Very few workers today, other than public employees, have pension plans. Instead, except for Social Security, we are all dependent on our own savings. The result is that very few Baby Boomers have enough saved for retirement, with only 15 percent having more than $500,000 in savings according to the following chart:

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Topics: Retirement Planning

Risking Old Age in America

Posted by Harry S. Margolis on October 17, 2017

By Harry S. Margolis

Almost 30 years ago, my father wrote a book titled Risking Old Age In America, which described the plight of seniors in the United States who faced severe income gaps, limited assistance for care at home and deplorable nursing homes. A lot has changed since then, but many of the same challenges persist or have gotten worse.IMG_2097.jpg

With the advent of the assisted living industry, there's an alternative to nursing homes. Home care services have expanded as has government assistance to pay for home care. Nursing homes have improved, and seniors enter them later in life when they need more care, meaning fewer are institutionalized for year after year.

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Topics: Retirement Planning

Making Charitable Contributions from Your IRA

Posted by Harry S. Margolis on June 14, 2017

By Harry S. Margolis

I've often heard that taxpayers should make their charitable contributions from their IRAs rather than from their other savings, but didn't understand why until recently. It seemed to me that any tax incurred by withdrawing funds from the IRA would be offset by the charitable deduction available for making the gift. So the result would be the same whether the taxpayer withdrew the funds from the IRA and subsequently made a charitable gift of the same amount or made the donation directly from the IRA.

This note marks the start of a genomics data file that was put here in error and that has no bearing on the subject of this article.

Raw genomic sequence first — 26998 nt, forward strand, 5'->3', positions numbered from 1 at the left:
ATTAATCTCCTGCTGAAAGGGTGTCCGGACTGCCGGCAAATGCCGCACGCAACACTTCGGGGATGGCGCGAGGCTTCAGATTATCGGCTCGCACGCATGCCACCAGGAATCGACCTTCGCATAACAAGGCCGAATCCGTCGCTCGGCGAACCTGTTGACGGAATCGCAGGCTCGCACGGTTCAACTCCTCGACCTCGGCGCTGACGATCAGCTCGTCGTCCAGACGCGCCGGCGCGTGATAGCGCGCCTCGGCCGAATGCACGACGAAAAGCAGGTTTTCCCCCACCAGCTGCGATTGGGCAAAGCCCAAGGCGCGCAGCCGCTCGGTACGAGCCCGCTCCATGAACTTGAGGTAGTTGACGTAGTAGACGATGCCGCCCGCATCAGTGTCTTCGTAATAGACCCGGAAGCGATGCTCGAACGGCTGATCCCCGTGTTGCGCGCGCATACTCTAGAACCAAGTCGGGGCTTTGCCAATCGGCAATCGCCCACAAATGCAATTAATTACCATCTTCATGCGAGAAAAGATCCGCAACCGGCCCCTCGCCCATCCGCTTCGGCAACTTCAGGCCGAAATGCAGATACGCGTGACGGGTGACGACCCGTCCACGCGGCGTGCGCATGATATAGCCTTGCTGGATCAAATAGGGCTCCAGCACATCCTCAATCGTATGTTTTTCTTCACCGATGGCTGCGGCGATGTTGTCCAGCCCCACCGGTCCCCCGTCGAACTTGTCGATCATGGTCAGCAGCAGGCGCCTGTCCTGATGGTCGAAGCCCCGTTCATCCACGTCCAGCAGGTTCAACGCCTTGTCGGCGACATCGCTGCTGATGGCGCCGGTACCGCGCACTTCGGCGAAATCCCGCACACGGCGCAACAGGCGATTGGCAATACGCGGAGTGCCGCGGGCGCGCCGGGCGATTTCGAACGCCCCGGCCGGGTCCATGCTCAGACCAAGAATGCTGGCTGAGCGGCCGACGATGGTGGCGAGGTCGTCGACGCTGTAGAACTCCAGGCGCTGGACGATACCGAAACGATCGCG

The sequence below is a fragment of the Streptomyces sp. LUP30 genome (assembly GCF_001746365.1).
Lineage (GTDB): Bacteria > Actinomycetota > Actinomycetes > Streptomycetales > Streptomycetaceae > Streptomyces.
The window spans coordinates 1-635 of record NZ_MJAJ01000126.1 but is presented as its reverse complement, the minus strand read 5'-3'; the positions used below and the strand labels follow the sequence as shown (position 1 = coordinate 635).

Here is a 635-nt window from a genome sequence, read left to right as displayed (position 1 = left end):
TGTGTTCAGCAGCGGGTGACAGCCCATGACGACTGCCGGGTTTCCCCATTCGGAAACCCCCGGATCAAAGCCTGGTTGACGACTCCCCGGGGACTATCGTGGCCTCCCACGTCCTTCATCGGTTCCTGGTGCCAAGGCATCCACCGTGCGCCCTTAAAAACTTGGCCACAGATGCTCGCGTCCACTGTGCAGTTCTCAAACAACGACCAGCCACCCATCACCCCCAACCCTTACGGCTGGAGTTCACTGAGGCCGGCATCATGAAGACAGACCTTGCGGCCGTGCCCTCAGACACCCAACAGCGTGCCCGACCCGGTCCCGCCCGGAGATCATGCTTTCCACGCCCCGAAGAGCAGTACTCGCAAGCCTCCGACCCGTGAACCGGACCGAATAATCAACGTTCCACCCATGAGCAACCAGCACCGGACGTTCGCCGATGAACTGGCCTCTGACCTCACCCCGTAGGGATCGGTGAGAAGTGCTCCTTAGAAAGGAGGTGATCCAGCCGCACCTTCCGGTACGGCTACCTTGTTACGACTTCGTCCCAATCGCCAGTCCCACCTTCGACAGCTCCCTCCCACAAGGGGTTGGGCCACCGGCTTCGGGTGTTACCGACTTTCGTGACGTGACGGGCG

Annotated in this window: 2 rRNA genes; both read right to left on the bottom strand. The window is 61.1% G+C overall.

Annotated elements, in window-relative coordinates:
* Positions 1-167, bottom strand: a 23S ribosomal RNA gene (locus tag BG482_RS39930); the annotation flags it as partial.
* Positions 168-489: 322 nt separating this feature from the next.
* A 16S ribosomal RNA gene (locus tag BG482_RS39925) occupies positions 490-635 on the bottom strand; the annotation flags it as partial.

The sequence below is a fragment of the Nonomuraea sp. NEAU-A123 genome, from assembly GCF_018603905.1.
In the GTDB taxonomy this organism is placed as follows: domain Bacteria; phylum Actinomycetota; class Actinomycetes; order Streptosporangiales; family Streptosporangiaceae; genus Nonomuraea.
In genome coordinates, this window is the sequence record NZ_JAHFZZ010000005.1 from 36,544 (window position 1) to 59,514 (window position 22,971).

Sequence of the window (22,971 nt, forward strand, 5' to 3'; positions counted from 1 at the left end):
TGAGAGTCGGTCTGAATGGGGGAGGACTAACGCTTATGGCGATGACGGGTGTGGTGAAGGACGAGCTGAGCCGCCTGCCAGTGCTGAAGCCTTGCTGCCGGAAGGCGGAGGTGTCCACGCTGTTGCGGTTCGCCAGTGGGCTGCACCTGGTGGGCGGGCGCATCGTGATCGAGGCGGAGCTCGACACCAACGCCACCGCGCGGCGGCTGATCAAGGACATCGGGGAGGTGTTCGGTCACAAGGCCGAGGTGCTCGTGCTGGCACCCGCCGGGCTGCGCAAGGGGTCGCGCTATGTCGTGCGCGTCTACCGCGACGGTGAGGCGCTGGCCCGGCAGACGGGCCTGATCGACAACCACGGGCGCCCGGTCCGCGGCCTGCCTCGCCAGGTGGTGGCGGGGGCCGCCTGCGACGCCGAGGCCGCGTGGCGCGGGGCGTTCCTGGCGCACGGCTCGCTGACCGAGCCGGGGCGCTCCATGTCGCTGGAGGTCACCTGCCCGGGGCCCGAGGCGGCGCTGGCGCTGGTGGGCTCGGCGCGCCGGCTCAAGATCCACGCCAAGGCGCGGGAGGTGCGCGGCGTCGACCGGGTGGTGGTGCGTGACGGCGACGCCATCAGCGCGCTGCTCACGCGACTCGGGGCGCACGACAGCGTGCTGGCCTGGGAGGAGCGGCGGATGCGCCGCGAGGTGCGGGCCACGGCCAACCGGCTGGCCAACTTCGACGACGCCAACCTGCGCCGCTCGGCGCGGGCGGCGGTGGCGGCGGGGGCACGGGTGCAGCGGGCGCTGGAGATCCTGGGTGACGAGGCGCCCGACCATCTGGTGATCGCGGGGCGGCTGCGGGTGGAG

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Topics: Retirement Planning, Retirement Benefits

Special Needs Trusts and Retirement Benefits: A Complicated Subject

Posted by Anthony Bushu on May 5, 2017

By Karen Mariscal 

older parent and child.jpgMuch of your savings may be in your 401(k)’s and IRAs.  It is important to designate the proper beneficiaries for these accounts, so that your beneficiaries do not have to pay taxes on the funds prematurely. Unfortunately when a beneficiary has special needs, it gets complicated.

If the beneficiary receives the IRAs and 401(k)’s directly, the required minimum distributions (RMDs) could prevent your child from receiving the government benefits he needs. But if you designate a special needs trust as the beneficiary of a retirement account, there could be adverse income tax consequences.